The global reality of young people employability

Posted: 2016-09-12
Written by: EU Network
Category: Battle of ideas
Tagged: youth unemployment youth global global trends

Global Challenge: youth unemployment and working poverty,  and gender gap in youth labour force participation. Global development STOPPED?

The global youth unemployment rate is on the rise after a number of years of improvement and is expected to reach 13.1 % by the end of this year.  It is very close to its historic peak at 13.2 % in 2013 and where it is expected to remain in 2017. The deterioration is particularly marked in emerging countries where the unemployment rate is predicted to rise to 13.7 % in 2017 or  53.5 million unemployed youth, compared to 52.9 million in 2015.

The youth unemployment rate in developing countries is expected to remain at  9.5 % this year. In terms of absolute numbers it may reach 7.9 million unemployed youth in 2017, according to the latest International Labour Organization calculations.

Youth unemployment and working poverty trends and projections to 2017

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Source: International Labour Organization  calculations based on October 2015 update of the model in Kapsos and Bourmpoula (2013) and International Labour Organization Research Department’s Trends Econometric Models, April 2016.

Lowering youth unemployment by improving access to stable work opportunities remains the key objective in developed countries, where the youth unemployment rate is expected to remain at the highest level in global terms – at 14.5 % in 2016 and 14.3 % in 2017 despite continuing its downward trend, which started in 2013 when youth unemployment was close to 17.5 %. The youth unemployment rate in emerging countries is set to rise reaching  13.6 % in 2016 and 13.7 % in 2017  translating into an additional 0.6 million unemployed youth compared to 2015.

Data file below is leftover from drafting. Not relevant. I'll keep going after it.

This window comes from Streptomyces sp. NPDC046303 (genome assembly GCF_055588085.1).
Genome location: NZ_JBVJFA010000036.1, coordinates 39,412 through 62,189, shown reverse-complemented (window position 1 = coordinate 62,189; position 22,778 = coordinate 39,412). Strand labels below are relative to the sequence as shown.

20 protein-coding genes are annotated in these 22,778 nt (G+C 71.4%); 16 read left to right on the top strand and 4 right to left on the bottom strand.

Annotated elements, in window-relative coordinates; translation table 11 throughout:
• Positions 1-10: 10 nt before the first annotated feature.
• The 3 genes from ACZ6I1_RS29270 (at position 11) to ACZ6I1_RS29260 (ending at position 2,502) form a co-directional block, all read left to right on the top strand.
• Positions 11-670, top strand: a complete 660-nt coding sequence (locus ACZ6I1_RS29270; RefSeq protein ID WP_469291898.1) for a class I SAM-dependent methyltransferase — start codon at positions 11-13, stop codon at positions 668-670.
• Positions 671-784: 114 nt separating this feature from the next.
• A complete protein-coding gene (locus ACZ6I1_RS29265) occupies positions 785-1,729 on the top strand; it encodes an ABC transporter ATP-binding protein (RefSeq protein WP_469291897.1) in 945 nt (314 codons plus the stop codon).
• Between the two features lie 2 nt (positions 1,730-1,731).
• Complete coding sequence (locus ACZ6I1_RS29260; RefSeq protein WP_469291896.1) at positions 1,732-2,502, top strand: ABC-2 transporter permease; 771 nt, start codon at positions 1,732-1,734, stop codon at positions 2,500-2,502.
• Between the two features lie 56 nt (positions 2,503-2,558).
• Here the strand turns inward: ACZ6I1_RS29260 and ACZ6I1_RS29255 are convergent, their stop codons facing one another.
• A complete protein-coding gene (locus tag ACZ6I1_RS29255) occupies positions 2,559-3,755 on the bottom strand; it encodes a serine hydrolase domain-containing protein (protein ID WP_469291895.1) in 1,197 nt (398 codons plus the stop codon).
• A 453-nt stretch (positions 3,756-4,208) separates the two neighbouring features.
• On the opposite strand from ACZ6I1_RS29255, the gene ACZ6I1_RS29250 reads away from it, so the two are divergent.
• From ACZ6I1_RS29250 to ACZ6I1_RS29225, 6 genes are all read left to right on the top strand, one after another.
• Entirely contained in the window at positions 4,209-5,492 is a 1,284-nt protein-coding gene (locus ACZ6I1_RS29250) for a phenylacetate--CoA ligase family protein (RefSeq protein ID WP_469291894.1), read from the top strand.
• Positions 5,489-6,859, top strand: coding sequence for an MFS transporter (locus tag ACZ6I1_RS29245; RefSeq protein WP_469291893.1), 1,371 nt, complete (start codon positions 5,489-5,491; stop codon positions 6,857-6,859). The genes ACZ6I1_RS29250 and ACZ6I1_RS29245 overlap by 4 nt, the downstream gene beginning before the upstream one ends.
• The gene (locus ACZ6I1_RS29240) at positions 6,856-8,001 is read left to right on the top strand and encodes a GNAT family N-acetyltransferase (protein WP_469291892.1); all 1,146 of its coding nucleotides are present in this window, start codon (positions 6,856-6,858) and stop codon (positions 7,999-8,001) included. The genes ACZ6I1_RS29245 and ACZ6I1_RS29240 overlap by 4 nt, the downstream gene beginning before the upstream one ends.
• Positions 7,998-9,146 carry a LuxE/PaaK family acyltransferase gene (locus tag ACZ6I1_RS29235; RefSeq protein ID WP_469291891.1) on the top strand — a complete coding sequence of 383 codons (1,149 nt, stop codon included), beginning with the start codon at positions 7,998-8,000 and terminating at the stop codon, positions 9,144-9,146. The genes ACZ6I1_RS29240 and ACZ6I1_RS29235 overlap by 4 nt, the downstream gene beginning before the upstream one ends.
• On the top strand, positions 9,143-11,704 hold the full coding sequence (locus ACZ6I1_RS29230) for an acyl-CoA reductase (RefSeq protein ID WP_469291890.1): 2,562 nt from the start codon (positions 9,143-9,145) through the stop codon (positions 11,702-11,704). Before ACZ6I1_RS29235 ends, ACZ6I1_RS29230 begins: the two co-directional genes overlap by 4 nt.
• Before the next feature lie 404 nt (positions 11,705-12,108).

Youth unemployment trends and projections by region

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Source: International Labour Organization  calculations (2016).

The fragile economic outlook is putting further pressure on the already weak labour market prospects of youth around the globe. For young people the lack of employment opportunities is often the primary factor discouraging their participation in the labour market.

International Labour Organization  latest data and projections show that in most of the other regions, youth unemployment rates have remained relatively stable.

Northern Africa: The incidence of unemployment among youth in the region is expected to remain elevated at 29.3 % in 2016, representing the second highest rate across all regions. The slight improvement in the regional figures during 2016 stems from improvements in Egypt and Tunisia, two countries that experienced recent declines but where youth unemployment rates still remain high. A further decline in the regional youth unemployment rate is expected in 2017, when it should reach 29.2 %.